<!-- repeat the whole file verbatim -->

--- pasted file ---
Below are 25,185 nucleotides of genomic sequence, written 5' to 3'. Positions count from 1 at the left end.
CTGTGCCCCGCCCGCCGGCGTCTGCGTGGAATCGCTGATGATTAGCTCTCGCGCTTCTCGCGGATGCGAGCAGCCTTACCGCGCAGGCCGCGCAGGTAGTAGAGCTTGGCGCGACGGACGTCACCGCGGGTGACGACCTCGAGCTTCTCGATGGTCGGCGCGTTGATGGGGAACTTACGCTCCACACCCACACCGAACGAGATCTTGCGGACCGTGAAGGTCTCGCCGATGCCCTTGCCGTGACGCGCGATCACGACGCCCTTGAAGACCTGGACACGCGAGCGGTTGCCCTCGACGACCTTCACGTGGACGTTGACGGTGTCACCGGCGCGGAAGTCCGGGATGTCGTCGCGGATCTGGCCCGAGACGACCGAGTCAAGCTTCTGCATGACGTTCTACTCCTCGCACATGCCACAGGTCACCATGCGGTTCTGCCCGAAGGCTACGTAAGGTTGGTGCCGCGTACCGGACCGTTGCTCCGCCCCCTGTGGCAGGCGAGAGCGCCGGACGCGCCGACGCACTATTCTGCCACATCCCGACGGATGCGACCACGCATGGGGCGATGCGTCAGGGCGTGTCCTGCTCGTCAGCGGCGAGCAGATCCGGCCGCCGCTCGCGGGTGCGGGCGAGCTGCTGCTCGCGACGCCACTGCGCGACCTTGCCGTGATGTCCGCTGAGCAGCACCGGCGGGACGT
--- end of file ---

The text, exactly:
Below are 25,185 nucleotides of genomic sequence, written 5' to 3'. Positions count from 1 at the left end.
CTGTGCCCCGCCCGCCGGCGTCTGCGTGGAATCGCTGATGATTAGCTCTCGCGCTTCTCGCGGATGCGAGCAGCCTTACCGCGCAGGCCGCGCAGGTAGTAGAGCTTGGCGCGACGGACGTCACCGCGGGTGACGACCTCGAGCTTCTCGATGGTCGGCGCGTTGATGGGGAACTTACGCTCCACACCCACACCGAACGAGATCTTGCGGACCGTGAAGGTCTCGCCGATGCCCTTGCCGTGACGCGCGATCACGACGCCCTTGAAGACCTGGACACGCGAGCGGTTGCCCTCGACGACCTTCACGTGGACGTTGACGGTGTCACCGGCGCGGAAGTCCGGGATGTCGTCGCGGATCTGGCCCGAGACGACCGAGTCAAGCTTCTGCATGACGTTCTACTCCTCGCACATGCCACAGGTCACCATGCGGTTCTGCCCGAAGGCTACGTAAGGTTGGTGCCGCGTACCGGACCGTTGCTCCGCCCCCTGTGGCAGGCGAGAGCGCCGGACGCGCCGACGCACTATTCTGCCACATCCCGACGGATGCGACCACGCATGGGGCGATGCGTCAGGGCGTGTCCTGCTCGTCAGCGGCGAGCAGATCCGGCCGCCGCTCGCGGGTGCGGGCGAGCTGCTGCTCGCGACGCCACTGCGCGACCTTGCCGTGATGTCCGCTGAGCAGCACCGGCGGGACGT